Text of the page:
The five-year-letter is an exercise we've been doing in the Self Knowledge Symposium for many years. Imagine who you may be in five years. Now write a letter to that person. What ambitions to you hope you will still hold dear, and what compromises are you afraid that you might make?
Students are writing theirs this week, so I suppose I should write my own.
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You are now, lessee, almost 43 years old. The boys will be eleven and eight. (Funny, how your kids become your primary means of tracking the passageÂ of years. . . ) And who knows, there may be more . . . but regardless, you and Janet will probably be out of the business of diapers and babies. I hope you did not miss their growing up. Everyone marvels at how quickly their kids are grown and gone, and I imagine you will be no exception. Just grab enough of those moments, unclouded by distraction, when you see them for who they are.
I'm really hoping you're well underway in your writing career by this point. For years I dreamed of being a writer, but didn't act on it because I couldn't see a path, a realistic way forward to that dream. I kept waiting for the right opportunity, the right situation, the right constellation of risk and reward to emerge. But really, I knew better. As Emerson said: "Fools! Paths are made by walking." I started blogging, with no expectation, no direction, just a blind groping towards living the life that I really wanted. And I kept writing, for the better part of two years, practicing the craft. Eventually I knew that my hope was more than a vain hope; I knew I could write every day, and make it the focus of my energy. But stillÂ I hesitated. Only when I saw the student groups stumble did I realize that I was wasting my life. How could I keep going through my work-a-day middle-class existence, when the things that matter most to me were wasting away?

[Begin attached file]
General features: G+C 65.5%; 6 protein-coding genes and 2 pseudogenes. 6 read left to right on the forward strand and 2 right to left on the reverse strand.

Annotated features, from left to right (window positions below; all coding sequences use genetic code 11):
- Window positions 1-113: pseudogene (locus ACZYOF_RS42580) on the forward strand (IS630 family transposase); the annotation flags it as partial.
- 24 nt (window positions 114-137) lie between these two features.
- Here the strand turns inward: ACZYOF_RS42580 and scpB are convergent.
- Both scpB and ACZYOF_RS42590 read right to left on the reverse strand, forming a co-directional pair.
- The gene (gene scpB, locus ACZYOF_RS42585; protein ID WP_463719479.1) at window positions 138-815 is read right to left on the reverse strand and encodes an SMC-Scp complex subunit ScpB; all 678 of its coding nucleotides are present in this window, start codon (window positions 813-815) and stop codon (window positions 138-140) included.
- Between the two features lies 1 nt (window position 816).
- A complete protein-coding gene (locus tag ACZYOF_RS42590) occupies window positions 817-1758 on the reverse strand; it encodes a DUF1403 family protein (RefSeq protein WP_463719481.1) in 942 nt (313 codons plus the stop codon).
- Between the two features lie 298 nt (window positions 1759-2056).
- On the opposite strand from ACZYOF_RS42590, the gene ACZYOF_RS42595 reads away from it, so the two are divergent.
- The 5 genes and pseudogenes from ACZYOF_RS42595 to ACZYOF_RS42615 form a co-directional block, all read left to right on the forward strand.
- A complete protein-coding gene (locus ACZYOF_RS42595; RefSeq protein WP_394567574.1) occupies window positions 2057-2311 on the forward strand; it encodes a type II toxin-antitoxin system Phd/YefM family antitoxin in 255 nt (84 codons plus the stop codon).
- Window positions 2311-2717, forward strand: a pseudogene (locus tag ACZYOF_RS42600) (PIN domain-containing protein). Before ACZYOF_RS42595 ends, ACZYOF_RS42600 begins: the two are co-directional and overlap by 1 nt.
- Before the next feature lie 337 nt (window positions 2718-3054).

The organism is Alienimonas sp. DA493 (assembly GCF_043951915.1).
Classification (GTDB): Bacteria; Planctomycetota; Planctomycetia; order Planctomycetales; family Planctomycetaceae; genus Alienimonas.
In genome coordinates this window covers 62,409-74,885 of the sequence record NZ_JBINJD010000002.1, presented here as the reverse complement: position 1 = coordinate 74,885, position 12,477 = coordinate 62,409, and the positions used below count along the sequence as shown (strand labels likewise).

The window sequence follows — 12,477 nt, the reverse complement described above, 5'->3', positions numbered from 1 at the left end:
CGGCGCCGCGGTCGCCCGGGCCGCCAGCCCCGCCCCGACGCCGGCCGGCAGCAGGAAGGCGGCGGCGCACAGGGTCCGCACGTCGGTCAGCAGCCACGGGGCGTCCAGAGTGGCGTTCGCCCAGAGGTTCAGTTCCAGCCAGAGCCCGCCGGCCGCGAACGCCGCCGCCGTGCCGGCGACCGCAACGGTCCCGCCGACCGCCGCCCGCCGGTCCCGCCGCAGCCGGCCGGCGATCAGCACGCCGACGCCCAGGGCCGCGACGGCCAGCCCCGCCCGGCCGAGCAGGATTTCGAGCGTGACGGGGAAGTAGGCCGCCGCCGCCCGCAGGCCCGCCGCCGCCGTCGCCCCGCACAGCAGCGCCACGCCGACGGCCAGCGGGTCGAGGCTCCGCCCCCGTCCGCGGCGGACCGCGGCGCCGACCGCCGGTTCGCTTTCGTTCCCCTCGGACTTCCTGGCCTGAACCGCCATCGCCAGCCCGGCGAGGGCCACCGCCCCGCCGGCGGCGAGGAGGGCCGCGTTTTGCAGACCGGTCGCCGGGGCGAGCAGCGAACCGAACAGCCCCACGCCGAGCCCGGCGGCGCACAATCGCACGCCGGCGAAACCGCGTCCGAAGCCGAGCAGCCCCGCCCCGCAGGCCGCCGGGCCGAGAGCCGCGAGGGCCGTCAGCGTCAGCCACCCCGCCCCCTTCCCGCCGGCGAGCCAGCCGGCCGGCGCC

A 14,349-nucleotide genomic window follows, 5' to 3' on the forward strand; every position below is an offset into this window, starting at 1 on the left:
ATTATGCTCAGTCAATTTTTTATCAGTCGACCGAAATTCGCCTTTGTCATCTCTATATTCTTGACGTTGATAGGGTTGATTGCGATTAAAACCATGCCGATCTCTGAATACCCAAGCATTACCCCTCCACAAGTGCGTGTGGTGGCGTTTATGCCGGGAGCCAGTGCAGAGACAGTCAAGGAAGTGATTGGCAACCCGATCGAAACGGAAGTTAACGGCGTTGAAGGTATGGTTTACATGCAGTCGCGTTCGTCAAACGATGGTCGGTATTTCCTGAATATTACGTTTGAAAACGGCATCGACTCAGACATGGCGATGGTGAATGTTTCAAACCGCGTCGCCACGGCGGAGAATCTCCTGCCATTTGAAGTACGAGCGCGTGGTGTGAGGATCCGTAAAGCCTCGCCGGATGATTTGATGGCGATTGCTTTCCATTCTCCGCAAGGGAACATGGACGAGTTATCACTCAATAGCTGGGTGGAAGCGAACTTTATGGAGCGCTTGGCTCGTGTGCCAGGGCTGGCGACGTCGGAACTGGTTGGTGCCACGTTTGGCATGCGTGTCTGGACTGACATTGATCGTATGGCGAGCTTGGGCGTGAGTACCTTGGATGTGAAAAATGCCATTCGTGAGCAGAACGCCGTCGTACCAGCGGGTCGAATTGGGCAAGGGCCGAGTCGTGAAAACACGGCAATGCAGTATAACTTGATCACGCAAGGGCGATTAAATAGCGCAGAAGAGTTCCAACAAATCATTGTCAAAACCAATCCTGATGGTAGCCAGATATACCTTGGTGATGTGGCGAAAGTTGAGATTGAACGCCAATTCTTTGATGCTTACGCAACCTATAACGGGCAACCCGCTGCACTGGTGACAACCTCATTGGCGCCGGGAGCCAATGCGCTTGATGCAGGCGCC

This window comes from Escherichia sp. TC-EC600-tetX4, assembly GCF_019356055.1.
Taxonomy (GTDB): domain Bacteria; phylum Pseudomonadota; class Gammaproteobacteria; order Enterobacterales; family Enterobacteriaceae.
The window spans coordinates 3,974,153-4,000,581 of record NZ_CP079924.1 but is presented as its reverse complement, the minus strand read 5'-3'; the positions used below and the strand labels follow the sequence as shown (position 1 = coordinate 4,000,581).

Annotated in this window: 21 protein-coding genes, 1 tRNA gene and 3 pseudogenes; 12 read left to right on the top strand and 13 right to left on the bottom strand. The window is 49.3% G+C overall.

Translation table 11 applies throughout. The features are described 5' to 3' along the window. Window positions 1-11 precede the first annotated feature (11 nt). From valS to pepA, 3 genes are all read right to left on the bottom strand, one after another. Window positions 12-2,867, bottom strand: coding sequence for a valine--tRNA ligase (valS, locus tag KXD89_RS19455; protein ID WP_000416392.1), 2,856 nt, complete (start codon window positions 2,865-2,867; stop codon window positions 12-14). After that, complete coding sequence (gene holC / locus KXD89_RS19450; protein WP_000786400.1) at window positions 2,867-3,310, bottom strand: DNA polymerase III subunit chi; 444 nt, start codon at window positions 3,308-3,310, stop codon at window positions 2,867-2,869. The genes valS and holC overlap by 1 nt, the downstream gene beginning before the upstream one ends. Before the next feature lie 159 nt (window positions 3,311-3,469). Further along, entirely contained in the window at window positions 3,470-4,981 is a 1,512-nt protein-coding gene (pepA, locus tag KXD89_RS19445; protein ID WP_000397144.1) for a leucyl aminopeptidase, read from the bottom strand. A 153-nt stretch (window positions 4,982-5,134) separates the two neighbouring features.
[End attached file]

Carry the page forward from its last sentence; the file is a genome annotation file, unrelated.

And so I began to make writing a profession. By now you should have the results of the experiement. Either you've found a niche, and know you're in the right business, or you've given it up for a bad job and gone back to the salt mines. Either way, I hope you feel good about trying. If you succeed, I hope it was for the right reasons, and that you're writing what's most important to you and not just what sells. If you fail, I hope you didn't give up too soon, succumbing to the need for ego-gratification and social status at the expense of a better calling. Most of all, I hope that your ambitions to be a writer don't eclipse the desire that spawned it -- the desire for real spiritual wisdom. "What profiteth a man, if he gain his life, and lose his soul?"
I've recently found how important it is to have a rhythm to your life -- not a fixed routine, necessarily, but a conscious pace and procedure which will allow you to be completely present with whatever you need to be doing right now. You've spent the first half of your life being perpetually distracted. I hope that spirit of franticness has become a dim memory by now, a person you barely recognize.
I hope and pray that you will have found more than just new words for the things you already know. I hope that genuine wisdom born of spiritual experience has found you, in its due time. May happy accidents be yours.